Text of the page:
Aggieville Parking to Improve

When going out to have a fun time in Aggieville, one of the biggest challenges people face is finding a parking spot. With parking in high demand, there are improvements to be made in the future to ease the struggle of parking in one of Manhattan's populated areas. (Cassandra Nguyen | The Collegian)

Aggieville has something for everyone. From painting pottery to partying the night away, Aggieville is filled with different activities for different kinds of people. But, there’s one major obstacle that everyone is confronted with when heading to Aggieville: finding a parking spot.

Parking is the ultimate challenge for Aggieville’s customers. This issue continues to grow as Aggieville expands while its parking lots do not.

“It’s a natural consequence of growth and density of the city,” Rod Harms, executive director of the Aggieville Business Association, said. “Parking is a normal consequence.”

Mat Droge, the public information officer for the Riley County Police Department, said that “some big parking issues in Aggieville are people parking in colored parking zone and people parking in front of driveways or sidewalks.”

Droge, also known as the “Twitter cop,” gave examples of residents’ cars being trapped in their driveways by the overflow of Aggieville’s parked cars.

“There are colored parking zones for a reason, and that’s to control parking in front of residences so that people who actually live there can park in front of their home,” Droge said.

Action is currently taking place to solve this parking issue.

“The Aggieville Business Association has come to the City Commission with their requests for a parking garage,” Linda Morse, Manhattan city commissioner, said.

Harms also spoke about the possibility of a parking garage for the Aggieville area in the future.

“It is the number one priority of the Aggieville Business Association,” Harms said. “I expect in the next five to 10 years, that the parking issue will be addressed with a parking garage or other facility.”

The future of this possible parking garage lies in the hands of the City Commission. Their votes will decide whether or not the garage will be built in Aggieville.

“Aggieville business owners have come before the commission before,” Mike Dodson, Manhattan city commissioner, said. “It’s (parking garage) put on a docket and considered with other budget items.”

Building a new parking garage in Aggieville could prove to be very costly to the city.

“Parking garages are very desirable but very expensive,” Dodson said. “To get 300 cars parked costs about $5 million.”

The city will have to decide if this cost is worth the additional parking spaces.

Harms confirms saying that it will cost roughly $10,000 for each additional parking space.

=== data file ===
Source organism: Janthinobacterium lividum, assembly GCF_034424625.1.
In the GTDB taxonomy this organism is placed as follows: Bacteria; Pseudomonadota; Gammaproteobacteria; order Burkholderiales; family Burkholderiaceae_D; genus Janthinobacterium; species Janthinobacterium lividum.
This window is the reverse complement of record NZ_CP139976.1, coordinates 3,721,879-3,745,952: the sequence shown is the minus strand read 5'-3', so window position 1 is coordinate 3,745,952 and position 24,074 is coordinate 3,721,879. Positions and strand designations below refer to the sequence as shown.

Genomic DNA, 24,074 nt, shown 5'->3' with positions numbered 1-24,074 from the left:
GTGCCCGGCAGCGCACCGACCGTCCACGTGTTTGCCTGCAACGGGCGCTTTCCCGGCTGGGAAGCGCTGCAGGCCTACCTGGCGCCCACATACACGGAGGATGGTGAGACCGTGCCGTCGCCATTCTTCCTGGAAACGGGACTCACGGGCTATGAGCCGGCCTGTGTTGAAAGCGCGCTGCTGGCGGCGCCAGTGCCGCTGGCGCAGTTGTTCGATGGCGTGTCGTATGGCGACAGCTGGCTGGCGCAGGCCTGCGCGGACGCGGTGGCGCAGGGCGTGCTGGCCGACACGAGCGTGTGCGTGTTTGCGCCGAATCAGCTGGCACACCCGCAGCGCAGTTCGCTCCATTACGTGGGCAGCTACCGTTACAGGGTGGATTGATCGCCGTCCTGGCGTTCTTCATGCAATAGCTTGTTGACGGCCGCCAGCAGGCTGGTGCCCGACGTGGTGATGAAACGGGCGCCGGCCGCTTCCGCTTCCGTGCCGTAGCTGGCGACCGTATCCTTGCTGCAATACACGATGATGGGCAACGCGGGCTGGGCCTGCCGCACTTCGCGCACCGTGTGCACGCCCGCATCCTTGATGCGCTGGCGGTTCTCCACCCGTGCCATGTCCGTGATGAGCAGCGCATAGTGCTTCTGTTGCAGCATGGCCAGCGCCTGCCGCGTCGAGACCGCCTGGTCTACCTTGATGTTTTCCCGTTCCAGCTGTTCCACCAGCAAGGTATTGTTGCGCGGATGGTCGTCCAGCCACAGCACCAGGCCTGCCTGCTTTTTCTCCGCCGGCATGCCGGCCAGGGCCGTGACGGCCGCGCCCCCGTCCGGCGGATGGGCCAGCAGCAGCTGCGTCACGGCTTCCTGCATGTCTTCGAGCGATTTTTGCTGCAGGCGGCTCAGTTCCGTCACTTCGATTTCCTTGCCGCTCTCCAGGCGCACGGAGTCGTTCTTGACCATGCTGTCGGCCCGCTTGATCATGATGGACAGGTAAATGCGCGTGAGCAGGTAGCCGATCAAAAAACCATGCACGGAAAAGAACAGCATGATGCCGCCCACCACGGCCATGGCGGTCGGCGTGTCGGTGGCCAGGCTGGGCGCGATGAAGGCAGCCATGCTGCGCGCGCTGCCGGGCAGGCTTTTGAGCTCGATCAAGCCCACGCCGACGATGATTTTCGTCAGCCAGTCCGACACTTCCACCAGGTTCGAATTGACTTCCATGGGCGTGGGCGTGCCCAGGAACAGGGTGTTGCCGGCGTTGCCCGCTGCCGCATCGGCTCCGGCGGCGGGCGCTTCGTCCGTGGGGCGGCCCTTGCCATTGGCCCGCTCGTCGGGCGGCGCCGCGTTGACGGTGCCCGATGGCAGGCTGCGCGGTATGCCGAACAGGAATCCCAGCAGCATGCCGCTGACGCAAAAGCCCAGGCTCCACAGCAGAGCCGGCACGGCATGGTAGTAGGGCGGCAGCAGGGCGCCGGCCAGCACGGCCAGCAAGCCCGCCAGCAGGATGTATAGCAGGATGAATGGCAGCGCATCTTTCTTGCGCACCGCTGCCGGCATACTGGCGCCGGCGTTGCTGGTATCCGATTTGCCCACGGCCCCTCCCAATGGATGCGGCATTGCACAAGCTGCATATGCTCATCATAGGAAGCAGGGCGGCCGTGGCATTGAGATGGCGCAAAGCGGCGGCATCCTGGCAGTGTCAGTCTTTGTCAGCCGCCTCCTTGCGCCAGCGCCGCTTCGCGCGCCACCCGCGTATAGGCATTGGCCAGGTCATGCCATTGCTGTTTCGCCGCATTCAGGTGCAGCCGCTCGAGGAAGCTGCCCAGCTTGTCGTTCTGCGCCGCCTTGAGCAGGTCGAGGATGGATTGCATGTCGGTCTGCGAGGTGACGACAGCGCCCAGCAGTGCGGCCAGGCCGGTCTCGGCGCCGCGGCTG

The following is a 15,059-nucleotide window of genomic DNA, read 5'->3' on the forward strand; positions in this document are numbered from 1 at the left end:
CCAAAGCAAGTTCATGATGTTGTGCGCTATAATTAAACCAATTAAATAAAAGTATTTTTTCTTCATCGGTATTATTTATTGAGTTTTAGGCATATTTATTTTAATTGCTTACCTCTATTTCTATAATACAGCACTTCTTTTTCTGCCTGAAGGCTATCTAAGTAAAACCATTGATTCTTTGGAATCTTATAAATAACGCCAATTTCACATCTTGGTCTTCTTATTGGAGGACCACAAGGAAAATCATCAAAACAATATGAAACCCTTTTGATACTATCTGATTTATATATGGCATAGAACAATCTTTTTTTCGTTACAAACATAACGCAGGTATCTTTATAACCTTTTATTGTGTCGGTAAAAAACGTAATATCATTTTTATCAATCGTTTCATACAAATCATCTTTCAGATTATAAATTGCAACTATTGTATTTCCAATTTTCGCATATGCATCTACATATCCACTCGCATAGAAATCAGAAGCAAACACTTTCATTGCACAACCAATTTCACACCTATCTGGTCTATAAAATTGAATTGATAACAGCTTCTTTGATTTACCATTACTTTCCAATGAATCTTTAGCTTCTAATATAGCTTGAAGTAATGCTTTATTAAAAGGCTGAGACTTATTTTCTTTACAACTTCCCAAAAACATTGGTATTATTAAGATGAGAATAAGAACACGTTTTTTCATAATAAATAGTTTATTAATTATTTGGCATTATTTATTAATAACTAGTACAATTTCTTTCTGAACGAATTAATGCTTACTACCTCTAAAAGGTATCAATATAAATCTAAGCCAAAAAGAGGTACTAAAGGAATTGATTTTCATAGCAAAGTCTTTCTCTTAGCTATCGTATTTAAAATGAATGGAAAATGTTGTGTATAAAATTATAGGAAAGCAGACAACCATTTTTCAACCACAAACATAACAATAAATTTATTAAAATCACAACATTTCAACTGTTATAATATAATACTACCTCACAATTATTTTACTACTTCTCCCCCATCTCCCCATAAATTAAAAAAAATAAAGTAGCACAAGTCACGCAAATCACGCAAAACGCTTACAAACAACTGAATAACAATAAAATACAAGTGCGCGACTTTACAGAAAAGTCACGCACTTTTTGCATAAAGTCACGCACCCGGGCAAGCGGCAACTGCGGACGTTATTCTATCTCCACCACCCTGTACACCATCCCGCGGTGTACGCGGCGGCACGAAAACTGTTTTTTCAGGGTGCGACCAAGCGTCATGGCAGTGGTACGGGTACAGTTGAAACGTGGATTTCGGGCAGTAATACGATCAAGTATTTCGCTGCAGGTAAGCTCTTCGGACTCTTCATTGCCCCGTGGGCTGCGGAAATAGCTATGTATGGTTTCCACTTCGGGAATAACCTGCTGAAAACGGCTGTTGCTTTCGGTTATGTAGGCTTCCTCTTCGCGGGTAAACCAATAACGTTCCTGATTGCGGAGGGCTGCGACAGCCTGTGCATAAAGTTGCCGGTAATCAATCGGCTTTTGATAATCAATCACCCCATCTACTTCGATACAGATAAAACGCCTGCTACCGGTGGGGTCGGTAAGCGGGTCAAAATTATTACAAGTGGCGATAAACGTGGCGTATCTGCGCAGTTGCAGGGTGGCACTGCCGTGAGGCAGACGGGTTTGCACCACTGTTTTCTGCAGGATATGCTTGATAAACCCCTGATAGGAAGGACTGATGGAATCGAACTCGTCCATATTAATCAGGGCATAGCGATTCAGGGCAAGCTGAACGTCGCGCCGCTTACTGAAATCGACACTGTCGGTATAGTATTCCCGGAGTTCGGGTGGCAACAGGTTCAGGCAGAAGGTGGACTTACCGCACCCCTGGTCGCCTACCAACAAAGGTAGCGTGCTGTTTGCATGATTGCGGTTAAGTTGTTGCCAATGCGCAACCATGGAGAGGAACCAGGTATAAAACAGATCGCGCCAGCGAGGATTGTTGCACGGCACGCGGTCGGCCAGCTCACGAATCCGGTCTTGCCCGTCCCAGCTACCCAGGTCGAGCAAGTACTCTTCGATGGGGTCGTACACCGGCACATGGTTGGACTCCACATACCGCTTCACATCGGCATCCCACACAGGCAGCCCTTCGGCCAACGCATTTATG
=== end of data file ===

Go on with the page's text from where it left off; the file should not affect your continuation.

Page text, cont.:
While the parking garage is being proposed and negotiated, other quick fixes are taking place to help lessen the strain on Aggieville’s parking.

I think the immediate solution for Aggieville is that the city is just about to expand where the gravel is at the entrance to city park,” Morse said. “That is scheduled to be paved.”

This project will be funded by the mutual funds of K-State and the city of Manhattan.

“When the city annexed K-State, they said there are some projects that are to our mutual advantage, and we’re going to use the sales tax that is generated on the campus for those areas … and the gravel area at the north end of the park is being funded by the City/University Fund,” Morse said.

In another effort to solve the parking issue in Aggieville, the city raised its parking fines from $5 to $15 on Aug. 1. There is a two-hour parking limit in the street and three-hour parking limit in the parking lots. Cars left longer then this are subject to the fine.

“This is to motivate them to park elsewhere, thus freeing up spaces within the Aggieville and Downtown shopping districts for patrons,” Harms said.

In fact, once a parking ticket in Aggieville is received, there is a 72-hour limit to pay the ticket or show up in court, and after that, an additional fee of $10 will be added and a letter will be sent out. This $10 fee is up from the $8 fee it was in the past. After higher fees of $25 and a second letter, a warrant for arrest will be sent out if the ticket is still not paid, according to the City of Manhattan website. According to Harms the increased fines have been successful in improving parking in Aggieville.

“We have seen that there is more parking spaces in the lots, which we want, and less parking with higher turnover in the streets,” Harms said. “The evidence is that it (parking fines) has proved to be positive.”

Aggieville customers can also help solve the parking issue.

“If you plan on drinking, don’t bring your car,” Droge said. “Get a ride from a friend, use Uber, or a taxi.”

Harms also recommends using the SafeRide bus that is available Thursday through Saturday. This program has had an increase in ridership and is a safe alternative to drinking and driving.

Lack of parking spots in Aggieville is still a continuous issue. However, Aggieville and the City Commission are trying to solve the current parking issue by paving current gravel parking lots, increasing parking fines and offering alternative motives of transportation.